Halle Tony Garnier was built in the early 1900s, as a stable / abattoir / meat market in the quartier of La Mouche, which is now known as Gerland. It has been recognised and protected as an historical monument since 1975, and today it’s the third largest concert and exhibition hall in France. It is immense and amazing, especially with the interior metallic frame all lit up !

Bisous !

Excursion time

Our subject La Vie Artistiqe has become a whole lot better (and easier to stay awake in !) since our topic changed from analysing 19th century artworks to typograpy and advertising throughout the 20th century. We went on a little excursion last week, to the Musée de l’Imprimarie to check out how printing has evolved over the centuries.

Some of the younger students were excited about the old Macintosh Classics (I just felt like I was back in Year 9 computer class) but the highlight for me was the page from the Gutenberg Bible – I’ve never seen one !

Well worth a sticky beak if you’re in the area !

Bisous !

Les Enfoirés – nicer than they sound

There’s a charity in France called Les Restaurants du Coeur. It was started in the mid-eighties by a comedien called Coluche and it feeds the needy.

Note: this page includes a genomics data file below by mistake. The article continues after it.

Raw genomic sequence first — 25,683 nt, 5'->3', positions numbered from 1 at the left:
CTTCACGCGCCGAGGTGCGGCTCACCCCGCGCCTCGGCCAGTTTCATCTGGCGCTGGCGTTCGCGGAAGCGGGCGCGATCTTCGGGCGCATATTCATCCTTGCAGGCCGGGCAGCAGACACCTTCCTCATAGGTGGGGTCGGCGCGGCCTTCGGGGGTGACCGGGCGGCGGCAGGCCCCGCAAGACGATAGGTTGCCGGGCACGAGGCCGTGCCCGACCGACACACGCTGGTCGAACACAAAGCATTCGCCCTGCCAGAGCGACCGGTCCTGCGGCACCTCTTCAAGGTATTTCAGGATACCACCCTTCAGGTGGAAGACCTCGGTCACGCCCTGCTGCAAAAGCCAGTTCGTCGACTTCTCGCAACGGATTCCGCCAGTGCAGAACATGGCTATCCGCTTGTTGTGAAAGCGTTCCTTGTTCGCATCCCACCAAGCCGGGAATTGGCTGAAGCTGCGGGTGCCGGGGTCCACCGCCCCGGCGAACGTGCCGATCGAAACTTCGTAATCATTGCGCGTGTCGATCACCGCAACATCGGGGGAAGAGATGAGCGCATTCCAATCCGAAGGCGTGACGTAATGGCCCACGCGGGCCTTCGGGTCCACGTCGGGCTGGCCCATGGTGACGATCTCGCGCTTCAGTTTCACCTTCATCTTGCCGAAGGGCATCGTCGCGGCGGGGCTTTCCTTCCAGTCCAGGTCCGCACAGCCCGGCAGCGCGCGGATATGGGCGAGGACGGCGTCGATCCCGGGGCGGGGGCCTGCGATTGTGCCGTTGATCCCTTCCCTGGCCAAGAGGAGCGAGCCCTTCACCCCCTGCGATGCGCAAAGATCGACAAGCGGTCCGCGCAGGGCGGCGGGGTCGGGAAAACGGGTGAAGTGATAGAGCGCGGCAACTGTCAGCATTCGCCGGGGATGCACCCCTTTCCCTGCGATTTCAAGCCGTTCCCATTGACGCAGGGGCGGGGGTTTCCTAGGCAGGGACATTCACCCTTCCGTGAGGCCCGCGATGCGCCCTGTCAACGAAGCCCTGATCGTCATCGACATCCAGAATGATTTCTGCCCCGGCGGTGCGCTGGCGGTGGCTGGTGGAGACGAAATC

Coluche and his charity.

Each year, there’s huge concerts put on by a mix of celebrities – singers, comediens, groups, athletes and our very own Tina Arena. Collectively, they’re known as ‘Les Enfoirés’ or ‘The Bas***ds.’ All funds raised from the concerts and associated merchandise go to the charity. This year, the concerts are in Lyon and there’s 7 of them.

This song is #3 on the charts at the moment. Have a listen – you’ll know it – and see how many people you recognise. Spotto Tina, and the coach of the French football team playing conductor!

Tickets aren’t numbered for the concerts. Seats are first in, best dressed so les Lyonnaises can be seen lining up outside Halle Tony Garnier from early in the morning for an 8pm show (it’s true – Sim and I saw the line en route to the physio). It’s -6° today, and only getting colder!

Perhaps it’s to give a little taste of life for the less fortunate on days like today.